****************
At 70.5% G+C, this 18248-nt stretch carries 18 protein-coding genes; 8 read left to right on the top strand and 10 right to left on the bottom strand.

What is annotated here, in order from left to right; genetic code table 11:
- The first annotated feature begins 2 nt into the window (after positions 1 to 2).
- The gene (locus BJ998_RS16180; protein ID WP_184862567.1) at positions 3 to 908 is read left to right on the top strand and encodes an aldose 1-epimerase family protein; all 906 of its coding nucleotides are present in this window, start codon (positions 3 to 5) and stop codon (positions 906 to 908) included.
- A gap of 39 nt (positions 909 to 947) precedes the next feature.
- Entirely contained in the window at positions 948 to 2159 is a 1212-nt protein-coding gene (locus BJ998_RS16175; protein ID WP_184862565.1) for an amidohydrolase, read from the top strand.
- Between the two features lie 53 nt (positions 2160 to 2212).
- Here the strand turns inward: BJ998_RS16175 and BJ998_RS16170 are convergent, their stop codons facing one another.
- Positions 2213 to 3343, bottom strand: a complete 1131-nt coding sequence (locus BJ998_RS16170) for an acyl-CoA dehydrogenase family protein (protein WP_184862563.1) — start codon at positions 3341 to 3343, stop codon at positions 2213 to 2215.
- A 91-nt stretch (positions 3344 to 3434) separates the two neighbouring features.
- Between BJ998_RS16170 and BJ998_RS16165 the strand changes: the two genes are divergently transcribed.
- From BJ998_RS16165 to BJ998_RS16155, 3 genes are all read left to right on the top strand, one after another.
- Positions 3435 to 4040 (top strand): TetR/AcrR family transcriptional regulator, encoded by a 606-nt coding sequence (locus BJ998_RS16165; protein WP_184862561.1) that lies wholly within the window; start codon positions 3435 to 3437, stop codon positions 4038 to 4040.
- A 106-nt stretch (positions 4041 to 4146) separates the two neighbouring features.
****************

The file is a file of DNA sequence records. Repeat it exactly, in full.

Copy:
At 70.5% G+C, this 18248-nt stretch carries 18 protein-coding genes; 8 read left to right on the top strand and 10 right to left on the bottom strand.

What is annotated here, in order from left to right; genetic code table 11:
- The first annotated feature begins 2 nt into the window (after positions 1 to 2).
- The gene (locus BJ998_RS16180; protein ID WP_184862567.1) at positions 3 to 908 is read left to right on the top strand and encodes an aldose 1-epimerase family protein; all 906 of its coding nucleotides are present in this window, start codon (positions 3 to 5) and stop codon (positions 906 to 908) included.
- A gap of 39 nt (positions 909 to 947) precedes the next feature.
- Entirely contained in the window at positions 948 to 2159 is a 1212-nt protein-coding gene (locus BJ998_RS16175; protein ID WP_184862565.1) for an amidohydrolase, read from the top strand.
- Between the two features lie 53 nt (positions 2160 to 2212).
- Here the strand turns inward: BJ998_RS16175 and BJ998_RS16170 are convergent, their stop codons facing one another.
- Positions 2213 to 3343, bottom strand: a complete 1131-nt coding sequence (locus BJ998_RS16170) for an acyl-CoA dehydrogenase family protein (protein WP_184862563.1) — start codon at positions 3341 to 3343, stop codon at positions 2213 to 2215.
- A 91-nt stretch (positions 3344 to 3434) separates the two neighbouring features.
- Between BJ998_RS16170 and BJ998_RS16165 the strand changes: the two genes are divergently transcribed.
- From BJ998_RS16165 to BJ998_RS16155, 3 genes are all read left to right on the top strand, one after another.
- Positions 3435 to 4040 (top strand): TetR/AcrR family transcriptional regulator, encoded by a 606-nt coding sequence (locus BJ998_RS16165; protein WP_184862561.1) that lies wholly within the window; start codon positions 3435 to 3437, stop codon positions 4038 to 4040.
- A 106-nt stretch (positions 4041 to 4146) separates the two neighbouring features.